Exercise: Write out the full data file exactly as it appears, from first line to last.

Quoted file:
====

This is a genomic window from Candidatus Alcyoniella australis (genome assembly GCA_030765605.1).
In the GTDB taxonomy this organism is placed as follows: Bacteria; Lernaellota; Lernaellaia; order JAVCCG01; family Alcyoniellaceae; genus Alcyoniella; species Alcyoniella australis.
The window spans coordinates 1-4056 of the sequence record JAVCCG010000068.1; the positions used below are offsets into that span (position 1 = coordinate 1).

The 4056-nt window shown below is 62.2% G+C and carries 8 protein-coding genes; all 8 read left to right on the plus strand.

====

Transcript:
This is a genomic window from Candidatus Alcyoniella australis (genome assembly GCA_030765605.1).
In the GTDB taxonomy this organism is placed as follows: Bacteria; Lernaellota; Lernaellaia; order JAVCCG01; family Alcyoniellaceae; genus Alcyoniella; species Alcyoniella australis.
The window spans coordinates 1-4056 of the sequence record JAVCCG010000068.1; the positions used below are offsets into that span (position 1 = coordinate 1).

The 4056-nt window shown below is 62.2% G+C and carries 8 protein-coding genes; all 8 read left to right on the plus strand.